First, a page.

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From the Burpple community

So this is an outlet which shares the same stall name as the Fatty Cheong outlet at ABC Brickworks market at Alexandra. I got the Charsiew-sio bak($5) and the dumplings($4). The siobak is crispy and does not have the charred bits. The Char Siew slices are really nice to sink your teeth in, nice texture as well. The sauce that went with it wasn't overpowering.

A cleaner type of soup, with thick juicy and fresh fish slices. Uncle is generous with the noodles and you can really enjoy the freshness of the fish.

Looking for something comfortable meal here? No Name Fish Soup could be the best option here.

Their fish slices can go with your choice of rice or noodle. The soup taste don’t taste much but not too bland. Their fish slices are smooth and soft.

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I followed a colleague’s recommendations and the long-er queue to Kim Kim Cooked Food. They sell a range of economic bee hoon/ hokkien mee dishes. Including the usual ala carte fixings for Chinese Nasi Lemak. The pale green colour of the rice = Pandan used to steam the Nasi I hope! Ikan Kuning and chicken wings all come in a good size. Would have hoped for a more generous serving of their not-so-spicy sambal tho. Worth the 15-20min queue for sure!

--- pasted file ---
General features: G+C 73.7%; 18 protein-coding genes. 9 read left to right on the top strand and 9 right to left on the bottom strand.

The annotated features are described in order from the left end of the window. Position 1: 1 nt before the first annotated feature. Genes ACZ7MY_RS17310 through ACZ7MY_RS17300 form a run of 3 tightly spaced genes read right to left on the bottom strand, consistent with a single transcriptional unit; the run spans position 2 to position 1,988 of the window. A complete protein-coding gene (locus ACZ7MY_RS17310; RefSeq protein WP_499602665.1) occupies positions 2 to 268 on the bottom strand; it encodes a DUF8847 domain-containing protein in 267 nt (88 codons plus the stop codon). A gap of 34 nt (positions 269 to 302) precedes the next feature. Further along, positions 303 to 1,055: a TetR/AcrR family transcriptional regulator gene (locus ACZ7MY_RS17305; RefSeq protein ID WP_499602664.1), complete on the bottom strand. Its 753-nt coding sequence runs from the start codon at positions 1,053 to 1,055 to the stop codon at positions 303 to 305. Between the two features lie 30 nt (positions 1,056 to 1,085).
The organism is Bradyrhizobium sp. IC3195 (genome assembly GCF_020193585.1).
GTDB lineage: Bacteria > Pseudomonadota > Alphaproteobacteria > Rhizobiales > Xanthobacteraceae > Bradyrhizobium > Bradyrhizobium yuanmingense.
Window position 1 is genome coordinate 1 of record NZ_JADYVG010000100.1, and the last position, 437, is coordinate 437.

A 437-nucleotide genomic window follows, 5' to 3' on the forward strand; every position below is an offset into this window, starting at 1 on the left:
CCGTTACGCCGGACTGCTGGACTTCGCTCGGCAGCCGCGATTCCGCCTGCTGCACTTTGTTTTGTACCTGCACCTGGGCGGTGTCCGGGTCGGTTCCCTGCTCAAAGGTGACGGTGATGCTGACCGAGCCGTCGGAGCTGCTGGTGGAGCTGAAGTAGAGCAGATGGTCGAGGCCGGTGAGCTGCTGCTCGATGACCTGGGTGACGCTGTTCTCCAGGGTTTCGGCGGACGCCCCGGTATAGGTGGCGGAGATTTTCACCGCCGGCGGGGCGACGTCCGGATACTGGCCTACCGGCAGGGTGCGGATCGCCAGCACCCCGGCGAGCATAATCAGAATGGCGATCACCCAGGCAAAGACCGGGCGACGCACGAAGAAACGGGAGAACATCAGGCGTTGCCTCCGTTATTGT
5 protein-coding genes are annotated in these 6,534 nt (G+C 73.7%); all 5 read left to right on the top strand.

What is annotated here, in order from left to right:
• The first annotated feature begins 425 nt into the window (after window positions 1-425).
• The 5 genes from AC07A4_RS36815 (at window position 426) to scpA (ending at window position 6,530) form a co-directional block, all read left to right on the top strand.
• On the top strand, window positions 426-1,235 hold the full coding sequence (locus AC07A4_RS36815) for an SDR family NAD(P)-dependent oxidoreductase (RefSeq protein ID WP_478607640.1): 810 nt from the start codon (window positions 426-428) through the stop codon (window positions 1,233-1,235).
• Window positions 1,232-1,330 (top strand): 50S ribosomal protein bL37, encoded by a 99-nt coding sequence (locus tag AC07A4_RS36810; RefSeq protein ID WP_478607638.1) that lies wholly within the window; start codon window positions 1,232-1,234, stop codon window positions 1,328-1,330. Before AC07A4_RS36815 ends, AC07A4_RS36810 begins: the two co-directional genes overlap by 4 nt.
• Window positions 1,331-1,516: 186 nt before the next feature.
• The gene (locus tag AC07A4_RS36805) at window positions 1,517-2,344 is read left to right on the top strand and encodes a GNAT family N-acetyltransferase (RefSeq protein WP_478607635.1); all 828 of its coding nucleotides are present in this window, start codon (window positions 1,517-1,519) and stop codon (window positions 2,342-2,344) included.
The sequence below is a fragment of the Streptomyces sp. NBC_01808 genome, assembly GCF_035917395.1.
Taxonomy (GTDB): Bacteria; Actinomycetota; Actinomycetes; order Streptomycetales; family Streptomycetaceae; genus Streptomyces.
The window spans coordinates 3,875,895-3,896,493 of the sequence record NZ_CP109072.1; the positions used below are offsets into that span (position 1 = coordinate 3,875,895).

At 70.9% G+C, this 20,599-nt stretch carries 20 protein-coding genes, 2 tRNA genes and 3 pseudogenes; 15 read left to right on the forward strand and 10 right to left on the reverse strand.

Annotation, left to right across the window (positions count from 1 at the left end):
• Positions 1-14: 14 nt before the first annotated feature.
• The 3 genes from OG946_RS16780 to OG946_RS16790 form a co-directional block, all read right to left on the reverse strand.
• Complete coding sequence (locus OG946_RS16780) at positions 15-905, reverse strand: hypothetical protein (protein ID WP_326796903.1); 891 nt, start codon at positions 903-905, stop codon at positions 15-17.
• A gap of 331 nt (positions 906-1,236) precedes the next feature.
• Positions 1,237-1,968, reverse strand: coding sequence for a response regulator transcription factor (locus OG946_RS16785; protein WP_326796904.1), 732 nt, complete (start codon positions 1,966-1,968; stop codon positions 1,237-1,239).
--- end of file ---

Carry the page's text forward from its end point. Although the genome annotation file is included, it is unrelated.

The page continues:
This was from a stall called “Vegetable Oil Fried Carrot Cake”. Was surprised that there was no queue at 8:30AM on a Saturday morning! Since I don’t live around the area (was at the nearby Bishan Park I for a run) I decided “why not?” and got the largest portion ($6). The 粿has an interesting taste (almost bitter) but just look at the amount of egg they include? Not greasy at all. Otherwise an above average packet of carrot cake. 菜头粿just is an awesome Singaporean breakfast food. Good for 3pax!

Selling both the egg-fried (white) and sweet sauce (black) versions of Fried Carrot Cake here, this stall had quite a unique name called Vegetable Oil Fried Carrot Cake (#01-15).

According to the owners, the carrot cake were home-made, so it actually felt quite soft in the mouth, although also seemingly on the bland side when no chilli was added in the cooking. However, I believed that the saltiness came after the meal when the palates were more discerning of the “chai po” flavours.

The white version was available fromS$3.00 onwards, but if it was only 50 cents more for an upgrade to medium portion, why not?